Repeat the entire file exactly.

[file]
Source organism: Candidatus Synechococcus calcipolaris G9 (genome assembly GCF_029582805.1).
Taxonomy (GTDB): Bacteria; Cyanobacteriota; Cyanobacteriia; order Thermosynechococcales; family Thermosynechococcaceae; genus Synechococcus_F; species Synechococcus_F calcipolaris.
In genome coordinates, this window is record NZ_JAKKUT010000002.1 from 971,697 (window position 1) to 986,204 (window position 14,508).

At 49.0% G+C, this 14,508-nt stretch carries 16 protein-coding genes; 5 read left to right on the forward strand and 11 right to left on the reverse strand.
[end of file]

Source organism: Candidatus Synechococcus calcipolaris G9 (genome assembly GCF_029582805.1).
Taxonomy (GTDB): Bacteria; Cyanobacteriota; Cyanobacteriia; order Thermosynechococcales; family Thermosynechococcaceae; genus Synechococcus_F; species Synechococcus_F calcipolaris.
In genome coordinates, this window is record NZ_JAKKUT010000002.1 from 971,697 (window position 1) to 986,204 (window position 14,508).

At 49.0% G+C, this 14,508-nt stretch carries 16 protein-coding genes; 5 read left to right on the forward strand and 11 right to left on the reverse strand.